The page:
Israel: Embassy storming was attack on Israeli-Egyptian peace
The mob that stormed Israel's embassy in Cairo assaulted 32 years of peaceful Israeli-Egyptian relations, Israel said Sunday, DPA reported.
The incident was not only a physical attack on a sovereign mission, but one "on the Israeli-Egyptian peace, and on the stability in the region," Deputy Prime Minister Dan Meridor said.
On Friday afternoon, thousands of Egyptians stormed the embassy, climbing over a security wall, breaking windows, bursting inside, lighting fires, spray painting anti-Israeli slogans and looting the mission's offices on the building's higher stories.
Only early Saturday could Egyptian commandos rescue six Israeli security guards, who for hours had been held up inside a safe room. The ambassador and other staff had already gone home for the Jewish Sabbath.
Israeli Prime Minister Benjamin Netanyahu told a news conference late Saturday that one armoured door had separated the mob and the guards.
Israel's top leadership, from a situation room in Jerusalem, followed the drama unfold on live a feed from security cameras installed in the embassy.
Netanyahu said the embassy's security officer had asked that, if something happened to him, his parents be notified in person and not by telephone.
The premier added he had given them the green light to fire weapons if necessary to save themselves.
Three Egyptian civilians were killed and a total of 1,049 injured, including 46 police and military soldiers, during the attack on the embassy, Egypt's Health Ministry said, as Egyptian forces confronted the mob.
Ambassador Yitzhak Levanon, his family and embassy staff landed safely in Israel before dawn Saturday, while a small plane brought home the six security personnel hours later.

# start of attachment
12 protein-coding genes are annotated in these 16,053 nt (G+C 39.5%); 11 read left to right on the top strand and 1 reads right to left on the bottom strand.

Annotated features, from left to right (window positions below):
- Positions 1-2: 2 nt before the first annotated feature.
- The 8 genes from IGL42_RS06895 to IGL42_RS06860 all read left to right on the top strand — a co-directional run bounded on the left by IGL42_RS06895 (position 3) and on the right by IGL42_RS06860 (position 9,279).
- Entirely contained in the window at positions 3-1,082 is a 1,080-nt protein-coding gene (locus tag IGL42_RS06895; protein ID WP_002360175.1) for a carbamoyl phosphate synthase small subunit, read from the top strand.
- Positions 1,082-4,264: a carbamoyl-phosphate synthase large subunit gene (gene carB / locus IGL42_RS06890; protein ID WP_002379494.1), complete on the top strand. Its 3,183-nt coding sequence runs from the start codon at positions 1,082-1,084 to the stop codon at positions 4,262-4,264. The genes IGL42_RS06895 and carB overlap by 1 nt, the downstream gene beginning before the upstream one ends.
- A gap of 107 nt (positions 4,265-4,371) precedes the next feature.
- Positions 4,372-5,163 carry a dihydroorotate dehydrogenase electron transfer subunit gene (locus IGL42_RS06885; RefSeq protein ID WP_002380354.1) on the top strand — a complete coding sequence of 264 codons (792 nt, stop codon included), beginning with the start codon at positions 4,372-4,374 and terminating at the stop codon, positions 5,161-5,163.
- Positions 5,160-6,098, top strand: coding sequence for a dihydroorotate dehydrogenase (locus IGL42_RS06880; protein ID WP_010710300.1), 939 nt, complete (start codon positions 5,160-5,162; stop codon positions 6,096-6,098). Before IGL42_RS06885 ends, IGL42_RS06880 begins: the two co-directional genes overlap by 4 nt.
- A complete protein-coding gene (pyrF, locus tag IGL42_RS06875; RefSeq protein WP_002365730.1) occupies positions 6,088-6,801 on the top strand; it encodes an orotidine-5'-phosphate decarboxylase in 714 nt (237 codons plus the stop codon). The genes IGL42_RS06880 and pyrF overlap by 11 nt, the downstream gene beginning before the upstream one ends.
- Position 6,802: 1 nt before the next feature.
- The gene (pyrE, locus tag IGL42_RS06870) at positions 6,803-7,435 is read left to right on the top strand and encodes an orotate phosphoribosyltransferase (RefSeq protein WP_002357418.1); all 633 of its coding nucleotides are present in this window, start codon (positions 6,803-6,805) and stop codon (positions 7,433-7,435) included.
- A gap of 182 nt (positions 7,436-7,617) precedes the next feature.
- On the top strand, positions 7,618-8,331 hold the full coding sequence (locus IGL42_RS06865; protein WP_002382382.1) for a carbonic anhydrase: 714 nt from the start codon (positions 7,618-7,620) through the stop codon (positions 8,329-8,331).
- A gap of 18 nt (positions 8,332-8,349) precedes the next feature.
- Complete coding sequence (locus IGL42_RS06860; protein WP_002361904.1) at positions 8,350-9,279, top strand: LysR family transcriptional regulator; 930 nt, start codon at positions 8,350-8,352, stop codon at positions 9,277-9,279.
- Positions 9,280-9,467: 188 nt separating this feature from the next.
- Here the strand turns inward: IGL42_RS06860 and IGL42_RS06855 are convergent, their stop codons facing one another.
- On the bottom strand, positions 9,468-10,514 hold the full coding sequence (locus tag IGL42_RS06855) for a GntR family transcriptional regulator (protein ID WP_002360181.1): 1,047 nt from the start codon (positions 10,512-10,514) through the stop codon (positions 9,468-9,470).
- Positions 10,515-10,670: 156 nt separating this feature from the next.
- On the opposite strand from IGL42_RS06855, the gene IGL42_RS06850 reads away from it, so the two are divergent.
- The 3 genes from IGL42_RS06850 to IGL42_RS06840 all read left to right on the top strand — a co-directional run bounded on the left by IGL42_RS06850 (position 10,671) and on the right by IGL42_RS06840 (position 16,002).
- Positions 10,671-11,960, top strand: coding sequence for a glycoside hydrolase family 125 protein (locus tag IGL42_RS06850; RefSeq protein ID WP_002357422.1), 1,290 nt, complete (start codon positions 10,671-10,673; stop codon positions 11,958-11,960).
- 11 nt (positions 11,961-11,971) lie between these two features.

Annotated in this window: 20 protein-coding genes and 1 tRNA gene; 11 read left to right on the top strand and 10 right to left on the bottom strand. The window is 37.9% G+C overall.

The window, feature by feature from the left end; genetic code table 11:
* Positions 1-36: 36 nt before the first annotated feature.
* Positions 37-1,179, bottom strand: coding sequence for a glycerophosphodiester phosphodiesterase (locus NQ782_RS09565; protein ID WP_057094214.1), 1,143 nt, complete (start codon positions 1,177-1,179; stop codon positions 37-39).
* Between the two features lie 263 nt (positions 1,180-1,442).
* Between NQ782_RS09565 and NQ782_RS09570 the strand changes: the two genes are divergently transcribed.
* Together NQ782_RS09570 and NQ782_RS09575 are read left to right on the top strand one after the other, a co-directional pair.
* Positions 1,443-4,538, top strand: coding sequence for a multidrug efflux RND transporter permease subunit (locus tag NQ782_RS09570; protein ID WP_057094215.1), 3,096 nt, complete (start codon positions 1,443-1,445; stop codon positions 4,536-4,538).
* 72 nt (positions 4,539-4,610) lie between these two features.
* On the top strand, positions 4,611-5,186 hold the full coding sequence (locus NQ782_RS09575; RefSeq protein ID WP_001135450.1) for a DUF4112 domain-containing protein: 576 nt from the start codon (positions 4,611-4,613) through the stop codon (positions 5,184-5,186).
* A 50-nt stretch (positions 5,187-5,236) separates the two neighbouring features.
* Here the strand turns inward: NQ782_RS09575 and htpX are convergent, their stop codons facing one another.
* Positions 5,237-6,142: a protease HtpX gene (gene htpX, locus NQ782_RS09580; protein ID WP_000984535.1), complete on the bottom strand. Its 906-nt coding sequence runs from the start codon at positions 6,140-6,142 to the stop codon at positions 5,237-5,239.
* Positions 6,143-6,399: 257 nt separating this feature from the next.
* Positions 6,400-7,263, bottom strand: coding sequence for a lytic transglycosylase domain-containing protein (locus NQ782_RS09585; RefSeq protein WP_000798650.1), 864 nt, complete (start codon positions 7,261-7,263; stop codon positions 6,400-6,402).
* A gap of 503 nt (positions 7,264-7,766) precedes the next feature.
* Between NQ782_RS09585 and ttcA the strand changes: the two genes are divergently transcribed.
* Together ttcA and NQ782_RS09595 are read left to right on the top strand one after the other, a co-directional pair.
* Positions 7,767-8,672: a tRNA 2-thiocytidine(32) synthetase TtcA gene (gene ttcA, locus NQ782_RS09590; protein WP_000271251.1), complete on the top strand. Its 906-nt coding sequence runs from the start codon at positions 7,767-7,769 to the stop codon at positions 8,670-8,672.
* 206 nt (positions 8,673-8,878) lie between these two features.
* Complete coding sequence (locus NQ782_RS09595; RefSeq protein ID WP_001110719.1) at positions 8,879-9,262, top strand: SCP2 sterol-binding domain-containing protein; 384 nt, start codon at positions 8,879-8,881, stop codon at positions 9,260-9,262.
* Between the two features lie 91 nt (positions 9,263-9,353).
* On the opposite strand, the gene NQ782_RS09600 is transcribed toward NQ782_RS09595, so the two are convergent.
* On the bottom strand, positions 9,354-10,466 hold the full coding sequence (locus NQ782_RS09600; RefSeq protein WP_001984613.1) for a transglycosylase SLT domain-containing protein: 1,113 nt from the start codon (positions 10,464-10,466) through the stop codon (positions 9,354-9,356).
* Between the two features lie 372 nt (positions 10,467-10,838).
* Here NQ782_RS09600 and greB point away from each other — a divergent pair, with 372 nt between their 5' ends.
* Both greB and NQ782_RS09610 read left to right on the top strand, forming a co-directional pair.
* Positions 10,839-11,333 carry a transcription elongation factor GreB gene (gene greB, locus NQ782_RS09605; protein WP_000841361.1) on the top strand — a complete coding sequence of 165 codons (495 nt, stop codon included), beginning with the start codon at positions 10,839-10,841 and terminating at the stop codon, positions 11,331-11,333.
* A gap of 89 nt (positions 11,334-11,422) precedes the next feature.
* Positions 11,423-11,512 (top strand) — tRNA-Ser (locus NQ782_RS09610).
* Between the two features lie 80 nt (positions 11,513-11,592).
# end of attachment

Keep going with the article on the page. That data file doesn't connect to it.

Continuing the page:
Meridor, of Netanyahu's Likud party, and who holds the intelligence and atomic energy portfolio, said both Israel and Egypt had a "mutual interest" to restore normal ties as soon as possible.
"Egypt must take some steps to promise us that it can guarantee the safety of our diplomats," he told Israel Radio.
Asked if active negotations with Palestinian representatives would have helped moderate anti-Israeli sentiment in Egypt, the minister replied peace talks with the Palestinians were an Israeli interest too.
"But what is happening in the Middle East is much bigger than the Israeli-Palestinian issue," he said. The question of Israeli relations with Palestinians, both in Israel and in its occupied territories, is a sore point across much of the Arab world.
Home Front Defence Minister Matan Vilnai praised the Egyptian commandos who rescued the Israeli security personnel, although an Israeli official who spoke on condition of anonymity criticized Egypt, noting its agents could have acted "quicker and more efficiently."
"From my point of view, the Egyptian commandos solved the situation and did this very well," Vilnai told Israel Army Radio.
"The situation was very tense and could have easily become bloody, because our people would have had no option but to shoot," he said.
He also praised the Israeli guards, saying they showed "restraint" and "professionalism."
Netanyahu too praised the Egyptian rescue operation, which came after he had asked US President Barack Obama to intervene.
"The Middle East is undergoing a historical earthquake and we have to operate calmly, responsibly," Netanyahu said.
"Israel will continue to adhere to the peace treaty with Egypt. We are working together with the Egyptian government to quickly return our ambassador to Cairo," he said.
Egyptian Information Minister Osama Heikal promised extra measures to protect the embassy compound, using all articles available under the emergency law.
Some 38 people have been held in connection with the attack on the building, according to state-run daily al-Ahram.
Netanyahu also specifically thanked Obama during his statement, saying the US had helped rescue the diplomats. "He said he would do everything in his power, and he has done that. We owe him a special thank you," the Israeli premier said, without elaborating.
The United States mediated in negotiations between Egypt and Israel that resulted in the peace treaty of 1979.